Are Your Ears Ringing? This Might Offer Relief

Woman with ringing in her ears.

You’re living with tinnitus and you’ve learned to adjust your life to it. In order to drown out the persistent ringing, you always leave the TV on. The loud music at happy hour makes your tinnitus a lot worse so you refrain from going out with your friends. You make appointments regularly to try new therapies and new techniques. After a while, you simply fold your tinnitus into your everyday life.

The primary reason is that tinnitus can’t be cured. But that could be changing. We may be getting close to an effective and lasting cure for tinnitus according to research published in PLOS biology. Until that happens, hearing aids can be really helpful.

The Exact Causes of Tinnitus Are Not Clear

Somebody who has tinnitus will hear a ringing or buzzing (or other sounds) that don’t have an external source. Tinnitus is really common and millions of people cope with it to some degree.

Generally speaking, tinnitus is itself a symptom of an underlying condition and not a cause in and of itself. Tinnitus is generally caused by something else. It can be hard to narrow down the cause of tinnitus and that’s one of the reasons why a cure is so elusive. Tinnitus symptoms can develop due to a number of reasons.

True, most people attribute tinnitus to hearing loss of some kind, but even that relationship is murky. Some people who have tinnitus do have hearing loss but some don’t.

Inflammation: a New Culprit

Research published in PLOS Biology detailed a study led by Dr. Shaowen Bao, an associate professor of physiology at the Arizona College of Medicine in Tuscon. Dr. Bao carried out experiments on mice that had tinnitus triggered by noise-induced hearing loss. And the results of these experiments indicated a culprit of tinnitus: inflammation.

Tests and scans carried out on these mice found that the regions of the brain responsible for listening and hearing persistently had significant inflammation. As inflammation is the body’s reaction to damage, this finding does indicate that noise-related hearing loss might be creating some damage we don’t really understand as of yet.

But new types of treatment are also made possible by this discovery of inflammation. Because we know (broadly speaking) how to deal with inflammation. When the mice were given drugs that inhibited the observed inflammation reaction, the symptoms of tinnitus went away. Or, at least, those symptoms were no longer observable.

So is There a Magic Pill That Cures Tinnitus?

If you take a long enough look, you can probably view this research and see how, eventually, there could easily be a pill for tinnitus. Imagine if you could just pop a pill in the morning and keep tinnitus at bay all day without needing to turn to all those coping mechanisms.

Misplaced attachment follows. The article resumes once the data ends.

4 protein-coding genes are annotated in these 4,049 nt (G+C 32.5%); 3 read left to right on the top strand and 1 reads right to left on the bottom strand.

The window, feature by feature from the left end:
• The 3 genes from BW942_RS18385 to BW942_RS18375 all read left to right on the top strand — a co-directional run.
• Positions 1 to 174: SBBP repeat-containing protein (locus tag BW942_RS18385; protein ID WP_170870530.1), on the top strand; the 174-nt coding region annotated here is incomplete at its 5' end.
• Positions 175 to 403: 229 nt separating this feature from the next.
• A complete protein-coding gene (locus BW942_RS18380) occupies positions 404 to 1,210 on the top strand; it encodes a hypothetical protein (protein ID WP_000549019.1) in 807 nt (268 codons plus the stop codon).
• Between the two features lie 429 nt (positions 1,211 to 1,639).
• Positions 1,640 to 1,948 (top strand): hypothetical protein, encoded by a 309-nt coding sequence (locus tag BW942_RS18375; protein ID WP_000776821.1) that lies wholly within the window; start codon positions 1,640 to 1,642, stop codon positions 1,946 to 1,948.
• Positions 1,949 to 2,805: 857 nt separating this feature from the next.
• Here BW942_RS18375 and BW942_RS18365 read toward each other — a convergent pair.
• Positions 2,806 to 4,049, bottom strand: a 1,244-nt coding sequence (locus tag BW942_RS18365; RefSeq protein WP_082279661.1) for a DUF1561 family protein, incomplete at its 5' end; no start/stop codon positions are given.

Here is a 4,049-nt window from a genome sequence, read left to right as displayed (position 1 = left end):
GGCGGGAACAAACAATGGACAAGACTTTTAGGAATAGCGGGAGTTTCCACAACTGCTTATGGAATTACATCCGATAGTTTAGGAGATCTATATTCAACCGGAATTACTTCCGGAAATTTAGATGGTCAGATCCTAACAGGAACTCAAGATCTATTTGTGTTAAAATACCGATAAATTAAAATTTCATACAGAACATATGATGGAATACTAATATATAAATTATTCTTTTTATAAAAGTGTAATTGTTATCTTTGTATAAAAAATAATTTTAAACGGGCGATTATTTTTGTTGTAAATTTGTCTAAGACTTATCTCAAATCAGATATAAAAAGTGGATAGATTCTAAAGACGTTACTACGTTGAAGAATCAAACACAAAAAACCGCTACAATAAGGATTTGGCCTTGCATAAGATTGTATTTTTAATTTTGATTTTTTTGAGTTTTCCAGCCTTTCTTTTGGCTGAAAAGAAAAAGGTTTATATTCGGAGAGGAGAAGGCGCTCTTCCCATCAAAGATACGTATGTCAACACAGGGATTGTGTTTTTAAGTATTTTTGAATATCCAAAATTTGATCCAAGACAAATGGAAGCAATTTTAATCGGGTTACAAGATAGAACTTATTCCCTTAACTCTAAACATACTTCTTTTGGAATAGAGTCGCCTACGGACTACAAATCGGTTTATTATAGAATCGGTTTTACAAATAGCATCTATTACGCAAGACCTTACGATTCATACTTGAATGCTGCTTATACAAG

We may get there if we can overcome a few hurdles:

  • First, these experiments were carried out on mice. And there’s a long way to go before this particular strategy is considered safe and approved for humans.
  • Any new approach needs to be demonstrated to be safe; it might take some time to identify specific side effects, complications, or problems related to these specific inflammation-blocking medicines.
  • Not everyone’s tinnitus will be caused the same way; whether all or even most cases of tinnitus are linked to some kind of inflammation is still hard to identify.

So, a pill for tinnitus might be a long way off. But it’s a genuine possibility in the future. That’s considerable hope for your tinnitus down the road. And several other tinnitus treatments are also being studied. Every new development, every new bit of knowledge, brings that cure for tinnitus just a little bit closer.

What Can You do Today?

If you have a chronic ringing or buzzing in your ears now, the potential of a far-off pill might give you hope – but not necessarily alleviation. Although we don’t have a cure for tinnitus, there are some modern treatments that can produce real results.

There are cognitive therapies that help you learn to ignore tinnitus sounds and others that employ noise cancellation techniques. Hearing aids often offer relief for many individuals. A cure may be a number of years off, but that doesn’t mean you need to deal with tinnitus alone or unaided. Obtaining a treatment that is effective can help you spend more time doing what you love, and less time thinking about that buzzing or ringing in your ears.


The site information is for educational and informational purposes only and does not constitute medical advice. To receive personalized advice or treatment, schedule an appointment.